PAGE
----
Tod's Stuff Bone-handled Baselard
A hands-on review by Chad Arnow

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Introduction
Named for the supposed city of its birth—Basel, Switzerland—the baselard was nonetheless a form popular throughout Europe, not just in Switzerland. Unlike some dagger forms known almost exclusively as weapons of the warrior class (like the rondel dagger), the baselard is frequently seen hanging from the belts or tucked behind the pouches of civilians in their funeral monuments and in other period art.

The form is a simple one, consisting of a blade (very often double-edged) and a hilt shaped like a capital "I". This eminently practical shape is an ergonomic one, fitting easily and securely into a bare hand or gauntlet. This particular form of baselard, with its grip comprised of slabs of an organic material, was popular in the 14th and early 15th centuries.

Overview
Though he makes armour, crossbows, swords, and many other medieval goods, Leo "Tod" Todeschini of Tod's Stuff is also well-known for his small blades: daggers and knives. I am among his many satisfied customers. During the course of ordering a seax for my own collection, Tod asked if myArmoury needed any contest prizes. I let him know we were always appreciative of generous donations and he offered to make something for a future giveaway. I was quite surprised later to find out that he made both this baselard and a nice medieval knife and donated them as contest prizes.

As with a number of Tod's pieces, this baselard is not based on a specific example. It incorporates features found on several surviving examples as well as things seen in period art.
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Measurements and Specifications:
Weight:9.375 ounces
Overall length:13 inches
Blade length:8 1/2 inches
Blade width:1 inch at base, tapering to 1/2 inch
Hilt length:3 1/8 inches
Guard width:2 1/8 inches

Replica created by Tod's Stuff of Oxford, United Kingdom.

Handling Characteristics
As a contest prize, I don't feel comfortable cutting with the dagger which limits my commentary on handling to "dry handling" only. The dagger fits my hand quite well with my hand easily locking between the guard and "pommel". It might be tight if I were to wear a gauntlet. I can't consider this a flaw for two reasons: 1) baselards were common among the civilian population and 2) as a custom maker, Tod is more than capable of sizing the knife to the buyer's needs (ie. If I had commissioned this as a custom project, we would have sized it for my gauntleted hands, not made it more "average" to fit whoever is lucky enough to win the dagger).

Because of the amount of metal in the hilt, it balances well back toward the hand, making the tip lively. While I'm sure it could cut effectively, it would be most lethal in a thrust, whether in an over-handed or under-handed grip.

Fit and Finish
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Hilt Detail




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Scabbard Chape


I've seen and/or owned about a half-dozen Tod's Stuff knives and daggers at the time of this writing and they all exhibit the same qualities. They are not machine-perfect, as this would make them lack soul and authenticity. They are very historical in appearance and attractive. After all, one of Tod's main goals is to make pieces that would not seem out of place in period visually or functionally.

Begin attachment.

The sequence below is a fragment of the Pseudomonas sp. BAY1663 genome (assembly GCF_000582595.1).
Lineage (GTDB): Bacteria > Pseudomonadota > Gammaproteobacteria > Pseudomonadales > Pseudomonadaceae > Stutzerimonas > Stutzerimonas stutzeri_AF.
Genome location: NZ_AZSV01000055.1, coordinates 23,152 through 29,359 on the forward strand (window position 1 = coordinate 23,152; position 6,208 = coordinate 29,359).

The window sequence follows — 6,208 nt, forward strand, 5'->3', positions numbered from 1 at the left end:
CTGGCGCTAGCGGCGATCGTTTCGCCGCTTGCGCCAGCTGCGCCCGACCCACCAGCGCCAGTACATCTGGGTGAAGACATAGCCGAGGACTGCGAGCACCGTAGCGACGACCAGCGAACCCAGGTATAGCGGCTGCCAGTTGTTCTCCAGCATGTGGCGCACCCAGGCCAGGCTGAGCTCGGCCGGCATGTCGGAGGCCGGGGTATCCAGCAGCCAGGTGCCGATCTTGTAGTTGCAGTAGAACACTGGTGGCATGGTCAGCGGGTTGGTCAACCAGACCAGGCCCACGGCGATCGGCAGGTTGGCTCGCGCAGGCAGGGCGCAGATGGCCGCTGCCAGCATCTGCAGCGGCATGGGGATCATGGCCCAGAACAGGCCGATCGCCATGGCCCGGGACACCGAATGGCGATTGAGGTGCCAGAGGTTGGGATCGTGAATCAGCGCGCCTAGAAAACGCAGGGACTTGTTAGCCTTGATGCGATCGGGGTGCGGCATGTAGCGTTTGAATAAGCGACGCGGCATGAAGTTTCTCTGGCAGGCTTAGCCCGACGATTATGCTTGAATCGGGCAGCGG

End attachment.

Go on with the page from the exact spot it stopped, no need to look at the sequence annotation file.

The blade is nicely polished, perhaps one of the more evenly polished daggers I've seen from Tod. It has fewer grind marks overall and a more satin finish. The fullers are obviously put in by hand and the center line is not quite centered on one face of the blade. Those who are used to seeing weapons made with CNC machines may find these quirks odd or off-putting. Having seen some museum pieces and held a few antiques, these features are not uncommon on surviving historic pieces. One could even say exact symmetry and straight lines are the exception to the rule.

The hilt is nicely done, with the bone grip slabs mated nicely with the steel of the grip section. The bone is attached with brass pins. There are some hairline cracks in the bone, but the grip is rock solid, from the combination of pins and epoxy. Tod has inlaid brass strips into the side of the grip, decorating what would otherwise be a quite plain expanse of steel. Flux from attaching the wire stains some of the strips, but probably could be easily removed through polishing.

The scabbard is a deep burgundy color and is made of two layers of leather. The chape is of steel. The leather itself is embossed to echo the fuller and center line. The scabbard includes a thong for attaching to a belt.

Conclusion
This Tod's Stuff baselard is a piece I'd be proud to own. It's a nice example of the form and appropriately sized and decorated to be carried in a civilian setting or put with a kit and harness for warfare. It would be a handy weapon to have in many circumstances and a great addition to most any collection.





About the Author
Chad Arnow is a classical musician from the greater Cincinnati area and has had an interest in military history for many years. Though his collecting tends to focus on European weapons and armour of the High Middle Ages, he enjoys swords, knives and armour from many eras.

Acknowledgements
Photographer: Chad Arnow



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